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Ryan Floor Statement: Enacting TPA Is Critical for Our Economy

Remarks as Prepared for Delivery

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June 18, 2015 | comments

WASHINGTON — Today, House Ways and Means Committee Chairman Paul Ryan (R-WI) delivered the following floor statement in support of H.R. 2146, the Trade Priorities and Accountability Act.

“Welcome back, everyone. I have to admit, I’m disappointed that we have to be here today. Last week a bipartisan majority stepped up to pass trade promotion authority. That vote showed that Republicans and Democrats can still come together to do what is right for the country. It was a vote that I’m very proud of.

“Unfortunately, many of our friends on the other side of the aisle would not stand with their president, and voted to sacrifice a program they support—a program that they asked for—in order to block our path.

“It was disappointing, but we’re not going to be discouraged. Enacting trade promotion authority is critical for our economy and for our national security, and so we’re going to get it done here today.

“Why do we need TPA? Because we need more trade. Ninety-five percent of the world’s consumers don’t live in America. They live in other countries. And if we want to make more things here and sell them over there, we need to tear down trade barriers that make American goods and services more expensive.

“We know that trade is good for our economy. One in five American jobs are tied to trade, and they pay, on average, 18 percent more.

“We also need more trade to bolster our foreign policy and national security. Stronger economic ties lead to stronger security ties. More market share means more influence. That’s why so many national security voices… former military leaders… former secretaries of state have all called on Congress to pass TPA. They understand what is at stake: no less than America’s credibility.

“Because the rules of the global economy are being written right now. The question is who is going to write them. Will it be the United States and our allies? Or will it be other nations that don’t share our values or our commitment to free enterprise and the rule of law.

“Our friends in Asia and Europe are getting ready to place their bets. They want to sign up for American-style free enterprise. But they need to know that the United States is going to stand strong as a reliable trading partner before they do. That’s what TPA is all about.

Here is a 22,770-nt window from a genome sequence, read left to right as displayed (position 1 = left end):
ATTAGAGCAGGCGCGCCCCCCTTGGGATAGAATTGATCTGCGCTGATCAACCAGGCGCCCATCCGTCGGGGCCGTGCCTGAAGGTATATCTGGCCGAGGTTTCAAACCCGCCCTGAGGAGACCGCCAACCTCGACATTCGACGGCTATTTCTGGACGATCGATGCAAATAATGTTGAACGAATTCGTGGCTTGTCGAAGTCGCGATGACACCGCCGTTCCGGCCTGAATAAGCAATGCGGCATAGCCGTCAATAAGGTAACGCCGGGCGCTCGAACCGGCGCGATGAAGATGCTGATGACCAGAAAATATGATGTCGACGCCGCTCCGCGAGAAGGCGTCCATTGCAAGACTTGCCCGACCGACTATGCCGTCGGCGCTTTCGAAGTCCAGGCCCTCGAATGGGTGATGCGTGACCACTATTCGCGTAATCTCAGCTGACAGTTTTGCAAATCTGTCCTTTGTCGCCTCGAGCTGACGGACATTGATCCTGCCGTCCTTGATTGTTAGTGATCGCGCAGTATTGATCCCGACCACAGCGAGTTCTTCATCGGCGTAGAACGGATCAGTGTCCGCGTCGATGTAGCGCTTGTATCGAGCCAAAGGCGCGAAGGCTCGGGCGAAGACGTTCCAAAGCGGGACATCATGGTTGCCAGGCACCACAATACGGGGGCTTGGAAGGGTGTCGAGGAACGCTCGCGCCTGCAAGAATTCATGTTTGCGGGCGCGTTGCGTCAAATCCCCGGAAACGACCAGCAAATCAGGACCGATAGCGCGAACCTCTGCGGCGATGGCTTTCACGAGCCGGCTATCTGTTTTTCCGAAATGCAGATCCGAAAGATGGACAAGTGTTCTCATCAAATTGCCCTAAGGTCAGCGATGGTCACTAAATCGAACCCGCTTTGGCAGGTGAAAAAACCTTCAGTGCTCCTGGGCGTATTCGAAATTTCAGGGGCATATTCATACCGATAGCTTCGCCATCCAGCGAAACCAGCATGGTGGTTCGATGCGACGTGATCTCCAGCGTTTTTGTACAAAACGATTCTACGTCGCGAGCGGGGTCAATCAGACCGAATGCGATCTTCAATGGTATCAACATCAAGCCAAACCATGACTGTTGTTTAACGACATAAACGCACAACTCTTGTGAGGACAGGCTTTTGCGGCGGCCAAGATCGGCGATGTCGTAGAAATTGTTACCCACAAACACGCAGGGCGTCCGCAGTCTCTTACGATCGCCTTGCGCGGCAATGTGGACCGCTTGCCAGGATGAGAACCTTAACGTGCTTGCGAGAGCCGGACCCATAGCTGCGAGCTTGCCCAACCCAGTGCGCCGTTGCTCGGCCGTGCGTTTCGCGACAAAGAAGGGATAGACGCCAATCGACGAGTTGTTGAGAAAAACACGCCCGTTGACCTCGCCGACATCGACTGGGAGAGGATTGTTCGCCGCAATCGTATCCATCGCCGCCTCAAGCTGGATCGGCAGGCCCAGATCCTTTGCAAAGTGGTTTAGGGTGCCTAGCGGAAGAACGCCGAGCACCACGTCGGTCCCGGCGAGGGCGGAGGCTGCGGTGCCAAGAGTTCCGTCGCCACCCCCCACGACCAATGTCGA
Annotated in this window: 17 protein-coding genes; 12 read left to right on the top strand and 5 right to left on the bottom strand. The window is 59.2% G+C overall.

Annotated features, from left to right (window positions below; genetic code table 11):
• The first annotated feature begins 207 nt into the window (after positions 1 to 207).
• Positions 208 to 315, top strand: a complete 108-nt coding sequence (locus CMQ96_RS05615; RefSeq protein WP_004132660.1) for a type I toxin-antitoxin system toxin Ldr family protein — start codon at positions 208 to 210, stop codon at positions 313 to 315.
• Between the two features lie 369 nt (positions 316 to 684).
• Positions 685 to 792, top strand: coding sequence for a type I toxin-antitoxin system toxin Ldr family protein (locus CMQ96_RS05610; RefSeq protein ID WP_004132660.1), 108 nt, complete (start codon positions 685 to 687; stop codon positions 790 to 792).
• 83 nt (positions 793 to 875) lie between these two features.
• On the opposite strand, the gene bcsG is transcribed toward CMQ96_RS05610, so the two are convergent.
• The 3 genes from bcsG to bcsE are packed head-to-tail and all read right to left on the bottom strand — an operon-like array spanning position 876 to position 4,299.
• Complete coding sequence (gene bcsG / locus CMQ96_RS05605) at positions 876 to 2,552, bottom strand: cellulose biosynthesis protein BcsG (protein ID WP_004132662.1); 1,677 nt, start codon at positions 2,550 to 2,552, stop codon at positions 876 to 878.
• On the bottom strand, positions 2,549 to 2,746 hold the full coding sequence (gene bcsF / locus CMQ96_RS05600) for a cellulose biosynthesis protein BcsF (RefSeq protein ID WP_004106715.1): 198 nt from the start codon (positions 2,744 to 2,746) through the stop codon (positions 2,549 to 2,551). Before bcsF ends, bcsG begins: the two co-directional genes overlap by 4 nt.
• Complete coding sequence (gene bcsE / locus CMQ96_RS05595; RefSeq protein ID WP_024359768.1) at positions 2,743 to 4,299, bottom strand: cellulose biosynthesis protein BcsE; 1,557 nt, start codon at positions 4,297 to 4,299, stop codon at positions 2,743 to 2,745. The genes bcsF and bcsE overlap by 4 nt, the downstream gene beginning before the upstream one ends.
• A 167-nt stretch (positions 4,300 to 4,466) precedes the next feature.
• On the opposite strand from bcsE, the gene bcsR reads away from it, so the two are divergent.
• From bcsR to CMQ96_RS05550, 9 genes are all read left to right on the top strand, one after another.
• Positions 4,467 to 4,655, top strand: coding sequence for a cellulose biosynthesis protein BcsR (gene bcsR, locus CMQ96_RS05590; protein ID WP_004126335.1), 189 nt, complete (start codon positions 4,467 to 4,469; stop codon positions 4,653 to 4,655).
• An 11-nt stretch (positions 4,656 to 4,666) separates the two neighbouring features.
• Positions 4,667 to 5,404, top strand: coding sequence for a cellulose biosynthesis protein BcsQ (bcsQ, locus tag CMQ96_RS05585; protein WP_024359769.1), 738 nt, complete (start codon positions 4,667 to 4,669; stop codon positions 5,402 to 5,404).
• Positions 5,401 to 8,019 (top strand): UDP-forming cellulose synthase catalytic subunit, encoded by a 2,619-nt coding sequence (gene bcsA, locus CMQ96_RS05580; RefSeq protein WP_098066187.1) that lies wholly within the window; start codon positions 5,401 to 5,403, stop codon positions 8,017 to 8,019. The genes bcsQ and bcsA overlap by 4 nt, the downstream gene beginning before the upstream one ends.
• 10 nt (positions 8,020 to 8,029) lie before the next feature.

“So, how does it work? We’ve heard all kinds of misinformation spread by free trade opponents. Crazy stuff, really. Let me, one more time, explain what TPA is—and what it isn’t.

“TPA is a process, it’s not an agreement. It’s a process that gives us the best shot at getting good trade agreements. It’s a process—dating back decades—that Congress has used to insert itself into trade negotiations and provide accountability to the president.

“And this TPA has more accountability and transparency than ever before. It lays out 150 guidelines that the administration must follow when negotiating a trade deal. These are our priorities, and if the president wants an agreement to pass, he must address them.

This TPA also requires the administration to consult with Congress during the negotiations: give us access to the text, provide timely briefings, even allow members to attend negotiating rounds as accredited advisors.

“And, finally, and perhaps most important: this TPA ensures that the American people can read an agreement long before anyone is asked to vote on it. Sixty days. An agreement must be public and posted online for 60 days before it can even be sent to Congress. This turns fast-track into slow-track.

“Mr. Speaker, it’s transparency; it’s effective oversight; and it’s accountability. Because if the president doesn’t meet these requirements, or doesn’t follow the negotiating objectives, we can turn off TPA for that agreement. We can cancel the vote, amend the agreement, to or stop it entirely. We, Congress, always have the final say, and no agreement takes effect unless we vote to allow it.

“This process, TPA, creates a pact between Congress and the administration that allows our trading partners to know that we speak with one voice. It allows them to make their best offers, knowing that as long as the administration follows TPA, Congress won’t try to re-write an agreement later. It gives America credibility. And we need it right now.

“Make no mistake, the world is watching us. The foreign policy failures of the last few years, not to mention the stunt pulled here last week, have capitals around the world wondering if America still has it. They want to know if we’re still willing to engage, willing to lead, or whether we’re in a nation in retreat and decline.

“Well, we’re here again today to answer that question, Mr. Speaker. America doesn’t retreat. America leads. And that’s why I urge my colleagues to vote to vote yes for TPA. Let’s get it done.”

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